“Alcohol flows across cultures: Drinking cultures in transnational and comparative perspective”
International Research Symposium, St Anne’s College, Oxford, 29–30 June 2016
"Alcohol in North Africa and in Levant during the French colonization"
Dr Nessim Znaien
History, Pantheon Sorbonne University, Paris, France
I currently manage a research project looking into the role and impact of alcohol in the French Empire during the colonial period, from the 1830s to 1950s. Financed by a French foundation, «La Fondation pour la Recherche en Alcoologie», the project began in 2014 and is set to continue through until 2020. For the first two years, my research team has explored the question of alcohol in colonial North Africa (Morocco, Algeria, Tunisia), and the Levant (Syria and Lebanon), and I would be delighted to present the conclusions of our research to date at your symposium.
Our research has so far considered the extent to which alcohol consumption within Arab societies differed between the beginning and end of the French colonial period, and whether there was any noticeable development in the debate surrounding alcohol within different sectors of local society, such as the medical sphere for example. This question can be an interesting gateway to analyse the main changes in the daily life of the colonial societies during the colonisation. We have tried to establish whether rates of alcoholism increased within these societies during this time, and how local government subsequently reacted to this phenomenon. Our primary aim has been to identify whether there was any consistency in approach to the issue of alcohol consumption across the French Empire during this period, whilst assessing the role of other global factors and local culture at the same time. One of the aim of this work is to make some differences between alcohol's situation in societies from North Africa and from the Middle East.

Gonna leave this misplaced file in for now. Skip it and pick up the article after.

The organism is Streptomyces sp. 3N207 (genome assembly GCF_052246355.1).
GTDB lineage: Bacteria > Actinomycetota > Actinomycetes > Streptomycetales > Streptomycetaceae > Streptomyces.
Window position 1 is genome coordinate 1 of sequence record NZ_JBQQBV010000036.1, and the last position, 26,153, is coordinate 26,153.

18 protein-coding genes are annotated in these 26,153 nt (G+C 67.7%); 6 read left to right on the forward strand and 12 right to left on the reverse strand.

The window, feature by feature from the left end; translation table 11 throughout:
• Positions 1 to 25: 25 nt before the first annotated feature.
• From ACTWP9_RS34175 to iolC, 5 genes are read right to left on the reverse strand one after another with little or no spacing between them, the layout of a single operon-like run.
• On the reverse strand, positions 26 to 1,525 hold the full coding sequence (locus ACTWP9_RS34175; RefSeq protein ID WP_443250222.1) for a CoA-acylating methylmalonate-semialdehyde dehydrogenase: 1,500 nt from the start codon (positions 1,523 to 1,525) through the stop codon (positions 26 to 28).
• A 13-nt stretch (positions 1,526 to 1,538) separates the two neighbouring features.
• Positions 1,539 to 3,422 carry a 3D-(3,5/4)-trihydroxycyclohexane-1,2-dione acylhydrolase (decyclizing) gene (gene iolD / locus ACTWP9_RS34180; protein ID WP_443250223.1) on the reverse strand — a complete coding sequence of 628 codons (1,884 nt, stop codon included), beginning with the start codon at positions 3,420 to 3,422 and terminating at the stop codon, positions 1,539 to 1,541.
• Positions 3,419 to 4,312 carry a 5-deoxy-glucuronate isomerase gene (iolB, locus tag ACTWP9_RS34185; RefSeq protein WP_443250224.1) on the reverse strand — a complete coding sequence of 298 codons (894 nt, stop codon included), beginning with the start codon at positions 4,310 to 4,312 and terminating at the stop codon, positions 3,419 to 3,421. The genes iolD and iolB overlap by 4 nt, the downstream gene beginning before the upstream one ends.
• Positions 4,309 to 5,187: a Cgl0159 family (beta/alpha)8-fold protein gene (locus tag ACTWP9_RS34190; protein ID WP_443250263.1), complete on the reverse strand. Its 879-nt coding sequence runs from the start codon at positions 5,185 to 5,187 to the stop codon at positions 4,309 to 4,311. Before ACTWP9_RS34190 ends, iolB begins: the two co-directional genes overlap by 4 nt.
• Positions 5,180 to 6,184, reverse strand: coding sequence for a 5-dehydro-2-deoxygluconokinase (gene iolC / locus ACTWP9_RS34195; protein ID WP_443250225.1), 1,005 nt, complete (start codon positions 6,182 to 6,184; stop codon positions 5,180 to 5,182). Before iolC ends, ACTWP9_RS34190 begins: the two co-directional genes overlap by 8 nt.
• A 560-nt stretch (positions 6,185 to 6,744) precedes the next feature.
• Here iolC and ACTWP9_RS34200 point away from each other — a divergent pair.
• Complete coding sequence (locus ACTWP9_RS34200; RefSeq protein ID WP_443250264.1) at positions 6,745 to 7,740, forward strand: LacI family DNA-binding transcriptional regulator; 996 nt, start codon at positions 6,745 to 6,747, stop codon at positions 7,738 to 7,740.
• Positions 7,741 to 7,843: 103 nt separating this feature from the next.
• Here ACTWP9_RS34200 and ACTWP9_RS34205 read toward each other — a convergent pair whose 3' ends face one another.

To carry out this research, my team has drawn on extensive archive material within French administration record offices, hospitals, courts and police stations, as well as source material from novels and local newspapers written in French and Arabic. The project tries to address the current lack of French academic research to date on alcohol in a colonial context. Very little research had been done on this question within the French Empire, and absolutely nothing within the Arab world. The contrast is especially stark when compared with similar research looking at alcohol consumption within the British Commonwealth during the same period.
I would like to present a completely fresh look on how alcohol consumption crosses cultural boundaries and I feel this symposium offers a great opportunity to reflect on the contrast between French Empire and mainland France, British colonial Empire and Great Britain, as well as other Empires from Antiquity to the present day.
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